By Nik Heftman
Most human beings need sleep, air, and water as basic means of survival. Meredith Kestel, junior in journalism and mass communications, requires nothing more than four cups of coffee and her own ambitions.
“I try to get as much sleep as I can, but I usually don’t,” said Kestel. “I feel like if I work really hard now and burn myself out it’ll get me a really cool job.”
Kestel is the co-editor-in-chief of Ethos Magazine. She also does production for ISUtv, as well as behind the scenes work for Cyclones.tv. When she’s not on campus, Kestel can be found at a local wedding as a commissioned photographer or at a local concert snapping photos for Ethos. Kestel supports herself through a part time job as a barista for the Vinyl Café located in downtown Ames.
“It adds up,” said Kestel, “but [extracurriculars] are going to stick out on your resume.”
To top off her list of activities, Kestel is an ambassador for Iowa State’s Greenlee School of Journalism.
Relying on three shots of espresso a day, Kestel tackles this laundry list of responsibilities while being enrolled into 15 credit hours of coursework at Iowa State.
“I could definitely spend more time towards my school work,” said Kestel, “but it’s just hard with all of the stuff I’m doing. I put academics on kind of a back burner.”
Born and raised in a small town in northwest Iowa, Kestel came from a family of scientists. It wasn’t until she came to Iowa State that Kestel felt comfortable pursuing her secret passion for photography and production.
“I’ve always loved production,” said Kestel. “Work doesn’t feel like actual ‘work’ to me.”
For students like Gabriella Ramos, academic advisor for Aerospace Engineering, being active on campus gives them a sense of belonging.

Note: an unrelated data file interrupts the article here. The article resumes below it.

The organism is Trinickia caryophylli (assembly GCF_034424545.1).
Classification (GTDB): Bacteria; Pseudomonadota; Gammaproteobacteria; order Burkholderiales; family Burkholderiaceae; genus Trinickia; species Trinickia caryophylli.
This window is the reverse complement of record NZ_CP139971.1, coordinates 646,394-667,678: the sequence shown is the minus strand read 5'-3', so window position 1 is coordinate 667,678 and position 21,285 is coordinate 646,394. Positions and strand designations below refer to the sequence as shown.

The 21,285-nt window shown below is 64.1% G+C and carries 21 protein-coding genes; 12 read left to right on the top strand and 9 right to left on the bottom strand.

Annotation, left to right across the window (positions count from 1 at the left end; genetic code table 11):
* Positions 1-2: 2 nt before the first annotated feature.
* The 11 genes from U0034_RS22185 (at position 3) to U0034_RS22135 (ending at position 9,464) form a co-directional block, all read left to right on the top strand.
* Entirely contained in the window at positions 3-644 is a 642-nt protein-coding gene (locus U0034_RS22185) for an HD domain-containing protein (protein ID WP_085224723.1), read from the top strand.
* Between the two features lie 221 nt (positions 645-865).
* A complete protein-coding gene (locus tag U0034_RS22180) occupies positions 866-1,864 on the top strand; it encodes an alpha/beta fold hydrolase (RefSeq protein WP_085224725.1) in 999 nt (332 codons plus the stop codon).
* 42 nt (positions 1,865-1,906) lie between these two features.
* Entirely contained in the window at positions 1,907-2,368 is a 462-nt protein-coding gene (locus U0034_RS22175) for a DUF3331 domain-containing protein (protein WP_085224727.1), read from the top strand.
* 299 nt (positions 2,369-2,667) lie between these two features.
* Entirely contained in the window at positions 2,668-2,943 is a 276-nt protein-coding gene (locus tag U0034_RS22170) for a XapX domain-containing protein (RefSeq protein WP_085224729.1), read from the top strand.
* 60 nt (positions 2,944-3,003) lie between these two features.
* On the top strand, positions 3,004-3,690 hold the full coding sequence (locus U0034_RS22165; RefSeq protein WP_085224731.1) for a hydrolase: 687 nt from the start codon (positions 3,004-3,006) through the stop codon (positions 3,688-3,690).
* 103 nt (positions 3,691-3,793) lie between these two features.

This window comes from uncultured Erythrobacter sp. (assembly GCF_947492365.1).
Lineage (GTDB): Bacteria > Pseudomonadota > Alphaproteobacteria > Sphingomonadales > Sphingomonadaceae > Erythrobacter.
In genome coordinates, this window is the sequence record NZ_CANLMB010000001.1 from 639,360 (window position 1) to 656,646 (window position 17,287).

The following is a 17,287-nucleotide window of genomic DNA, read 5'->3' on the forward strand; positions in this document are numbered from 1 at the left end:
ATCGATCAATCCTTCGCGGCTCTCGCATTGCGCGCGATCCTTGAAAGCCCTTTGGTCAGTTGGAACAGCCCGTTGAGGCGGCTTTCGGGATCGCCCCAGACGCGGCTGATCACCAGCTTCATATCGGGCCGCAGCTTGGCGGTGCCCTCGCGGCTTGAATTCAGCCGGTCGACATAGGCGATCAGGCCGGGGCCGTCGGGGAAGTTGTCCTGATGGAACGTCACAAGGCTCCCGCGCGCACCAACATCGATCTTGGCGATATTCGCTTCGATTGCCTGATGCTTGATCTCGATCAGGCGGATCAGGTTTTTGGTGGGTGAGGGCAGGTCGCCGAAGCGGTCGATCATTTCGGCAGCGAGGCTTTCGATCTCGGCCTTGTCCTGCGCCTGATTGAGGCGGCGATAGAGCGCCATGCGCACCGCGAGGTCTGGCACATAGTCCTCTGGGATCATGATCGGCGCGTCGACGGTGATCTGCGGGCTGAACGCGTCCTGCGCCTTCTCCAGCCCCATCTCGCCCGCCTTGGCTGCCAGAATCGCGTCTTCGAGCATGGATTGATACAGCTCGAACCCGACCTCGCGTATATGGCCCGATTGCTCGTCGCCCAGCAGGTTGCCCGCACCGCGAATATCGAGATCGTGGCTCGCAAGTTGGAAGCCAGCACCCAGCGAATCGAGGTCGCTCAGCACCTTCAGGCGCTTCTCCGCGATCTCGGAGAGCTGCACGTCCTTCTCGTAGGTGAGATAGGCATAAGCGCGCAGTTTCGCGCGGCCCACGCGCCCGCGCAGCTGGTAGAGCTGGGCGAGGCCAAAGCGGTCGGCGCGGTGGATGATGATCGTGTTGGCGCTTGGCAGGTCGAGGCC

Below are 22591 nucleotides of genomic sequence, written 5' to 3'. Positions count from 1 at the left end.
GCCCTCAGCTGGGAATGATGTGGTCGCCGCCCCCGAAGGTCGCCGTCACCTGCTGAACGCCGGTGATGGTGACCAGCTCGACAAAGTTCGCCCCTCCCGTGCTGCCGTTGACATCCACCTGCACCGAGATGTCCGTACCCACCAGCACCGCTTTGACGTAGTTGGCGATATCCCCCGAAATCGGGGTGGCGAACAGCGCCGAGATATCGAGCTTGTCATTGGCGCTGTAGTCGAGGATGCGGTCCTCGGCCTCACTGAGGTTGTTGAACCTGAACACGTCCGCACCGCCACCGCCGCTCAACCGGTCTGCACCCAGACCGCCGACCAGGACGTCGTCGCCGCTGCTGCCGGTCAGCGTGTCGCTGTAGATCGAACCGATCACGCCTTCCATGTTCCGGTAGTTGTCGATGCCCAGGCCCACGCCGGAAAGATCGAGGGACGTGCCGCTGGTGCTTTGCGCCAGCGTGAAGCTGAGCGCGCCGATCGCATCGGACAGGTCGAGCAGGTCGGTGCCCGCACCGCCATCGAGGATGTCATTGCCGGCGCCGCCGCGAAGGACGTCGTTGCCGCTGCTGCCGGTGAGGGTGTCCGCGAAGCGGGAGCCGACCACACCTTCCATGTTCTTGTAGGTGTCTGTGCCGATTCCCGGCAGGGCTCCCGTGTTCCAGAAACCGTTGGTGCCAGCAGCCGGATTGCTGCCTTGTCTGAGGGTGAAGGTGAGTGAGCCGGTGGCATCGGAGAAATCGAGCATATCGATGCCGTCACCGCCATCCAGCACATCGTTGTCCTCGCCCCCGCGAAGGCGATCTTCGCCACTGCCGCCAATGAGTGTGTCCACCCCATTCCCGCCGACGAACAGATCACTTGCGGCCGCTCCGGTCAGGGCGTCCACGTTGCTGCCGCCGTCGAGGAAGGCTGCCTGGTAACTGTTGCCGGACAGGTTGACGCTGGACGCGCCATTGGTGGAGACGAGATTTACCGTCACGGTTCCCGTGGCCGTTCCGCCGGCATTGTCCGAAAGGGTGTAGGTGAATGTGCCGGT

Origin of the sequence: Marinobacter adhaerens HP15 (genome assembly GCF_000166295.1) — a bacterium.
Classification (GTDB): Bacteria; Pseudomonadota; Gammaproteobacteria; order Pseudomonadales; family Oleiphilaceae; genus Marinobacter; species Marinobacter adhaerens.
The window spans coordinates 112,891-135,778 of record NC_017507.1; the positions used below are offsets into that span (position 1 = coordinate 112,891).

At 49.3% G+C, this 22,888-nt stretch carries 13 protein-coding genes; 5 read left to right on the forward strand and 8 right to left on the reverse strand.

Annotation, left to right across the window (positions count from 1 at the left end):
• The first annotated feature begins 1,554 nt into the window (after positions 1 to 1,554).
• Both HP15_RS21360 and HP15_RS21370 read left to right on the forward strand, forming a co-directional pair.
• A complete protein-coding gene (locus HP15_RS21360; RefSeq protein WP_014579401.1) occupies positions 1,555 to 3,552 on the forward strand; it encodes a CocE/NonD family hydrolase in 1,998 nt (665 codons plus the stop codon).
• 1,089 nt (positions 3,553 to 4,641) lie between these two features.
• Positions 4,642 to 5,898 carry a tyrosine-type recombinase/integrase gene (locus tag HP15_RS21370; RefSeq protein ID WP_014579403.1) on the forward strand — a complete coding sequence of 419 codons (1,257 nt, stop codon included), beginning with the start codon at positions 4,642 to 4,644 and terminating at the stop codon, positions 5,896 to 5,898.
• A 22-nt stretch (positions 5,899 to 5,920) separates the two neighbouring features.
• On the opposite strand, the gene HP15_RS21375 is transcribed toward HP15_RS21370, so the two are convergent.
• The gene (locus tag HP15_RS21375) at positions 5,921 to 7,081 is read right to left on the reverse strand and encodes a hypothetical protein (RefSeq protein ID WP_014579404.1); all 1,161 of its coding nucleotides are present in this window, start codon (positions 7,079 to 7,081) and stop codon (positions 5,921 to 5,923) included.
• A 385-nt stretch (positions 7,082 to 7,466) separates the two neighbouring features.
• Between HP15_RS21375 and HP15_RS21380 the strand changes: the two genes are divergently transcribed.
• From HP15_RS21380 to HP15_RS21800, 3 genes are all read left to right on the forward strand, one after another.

“It’s hard being a minority in a predominantly white institution,” said Ramos, who graduated with her bachelor’s from the University of Iowa and her master’s from Iowa State. “Working at the University of Iowa gave me a sense of belonging that I wouldn’t have found otherwise.”
During her undergrad years, Ramos took on three jobs, totally a workload of 60 hours a week added on to her coursework.
“I wasn’t really social,” said Ramos. “In my mind, I was always worried about work.”
Ramos worked in the Center for Diversity and Enrichment at the University of Iowa. She also worked as a resident and took leadership roles in several religious student organization, all while founding a Greek chapter for the Lambda Theta Nu sorority.
Though she was heavily involved on campus, Ramos was not sure about her career path until her senior year at the U of I.
“My mentors told me that I could make a career out of what I was doing,” said Ramos. “I researched it and liked it. I said ‘Ok, why not?’.”
Ramos went on to say that she owes much of her success to her mentors at the U of I. As an advisor, she urges her students to start building a strong network as soon as when they begin their collegiate studies.
Aersopace Engineering may not have been her choice of study, but Ramos said that she is very satisfied with her new role as academic advisor. She intends to remain an Iowa State faculty member for a few years before moving to another state.
“I haven’t decided on where I want to live after this,” said Ramos. “I’ll cross that bridge once I reach it.”
Kestel’s hard work has not gone unnoticed. She’s had multiple internships, paid and unpaid, working behind a camera as both a photographer and production assistant. She will be looking to score an internship in the spring for a major company in a large city.
“I want to experience what it’s like to work in a big city,” said Kestel. “I’ve got my fingers crossed.”